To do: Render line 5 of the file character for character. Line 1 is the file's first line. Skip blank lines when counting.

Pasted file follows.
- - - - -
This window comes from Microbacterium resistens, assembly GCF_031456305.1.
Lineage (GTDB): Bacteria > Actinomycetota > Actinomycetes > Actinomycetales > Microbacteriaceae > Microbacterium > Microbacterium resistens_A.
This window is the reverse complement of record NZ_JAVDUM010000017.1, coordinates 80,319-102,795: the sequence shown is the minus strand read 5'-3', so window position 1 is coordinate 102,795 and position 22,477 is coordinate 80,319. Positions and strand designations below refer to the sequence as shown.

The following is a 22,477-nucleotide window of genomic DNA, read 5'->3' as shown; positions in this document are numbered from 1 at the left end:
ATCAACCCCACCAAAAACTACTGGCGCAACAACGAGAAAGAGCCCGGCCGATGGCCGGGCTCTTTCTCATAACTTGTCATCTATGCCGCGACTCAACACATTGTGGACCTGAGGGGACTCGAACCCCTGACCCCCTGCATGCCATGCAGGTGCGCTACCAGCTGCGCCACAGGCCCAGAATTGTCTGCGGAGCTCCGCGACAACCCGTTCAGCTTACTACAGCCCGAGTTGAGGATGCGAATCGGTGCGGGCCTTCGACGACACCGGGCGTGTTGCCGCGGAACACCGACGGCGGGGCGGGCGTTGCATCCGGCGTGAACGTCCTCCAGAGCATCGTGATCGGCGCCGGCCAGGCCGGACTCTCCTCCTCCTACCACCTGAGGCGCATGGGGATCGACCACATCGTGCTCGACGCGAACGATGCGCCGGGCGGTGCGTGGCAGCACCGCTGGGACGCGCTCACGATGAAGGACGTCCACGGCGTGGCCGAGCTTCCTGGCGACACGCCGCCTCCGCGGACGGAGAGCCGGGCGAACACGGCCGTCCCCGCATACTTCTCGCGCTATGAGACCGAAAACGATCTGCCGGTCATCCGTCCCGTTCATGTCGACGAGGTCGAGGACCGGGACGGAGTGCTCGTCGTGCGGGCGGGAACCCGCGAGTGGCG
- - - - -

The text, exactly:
ATCAACCCCACCAAAAACTACTGGCGCAACAACGAGAAAGAGCCCGGCCGATGGCCGGGCTCTTTCTCATAACTTGTCATCTATGCCGCGACTCAACACATTGTGGACCTGAGGGGACTCGAACCCCTGACCCCCTGCATGCCATGCAGGTGCGCTACCAGCTGCGCCACAGGCCCAGAATTGTCTGCGGAGCTCCGCGACAACCCGTTCAGCTTACTACAGCCCGAGTTGAGGATGCGAATCGGTGCGGGCCTTCGACGACACCGGGCGTGTTGCCGCGGAACACCGACGGCGGGGCGGGCGTTGCATCCGGCGTGAACGTCCTCCAGAGCATCGTGATCGGCGCCGGCCAGGCCGGACTCTCCTCCTCCTACCACCTGAGGCGCATGGGGATCGACCACATCGTGCTCGACGCGAACGATGCGCCGGGCGGTGCGTGGCAGCACCGCTGGGACGCGCTCACGATGAAGGACGTCCACGGCGTGGCCGAGCTTCCTGGCGACACGCCGCCTCCGCGGACGGAGAGCCGGGCGAACACGGCCGTCCCCGCATACTTCTCGCGCTATGAGACCGAAAACGATCTGCCGGTCATCCGTCCCGTTCATGTCGACGAGGTCGAGGACCGGGACGGAGTGCTCGTCGTGCGGGCGGGAACCCGCGAGTGGCG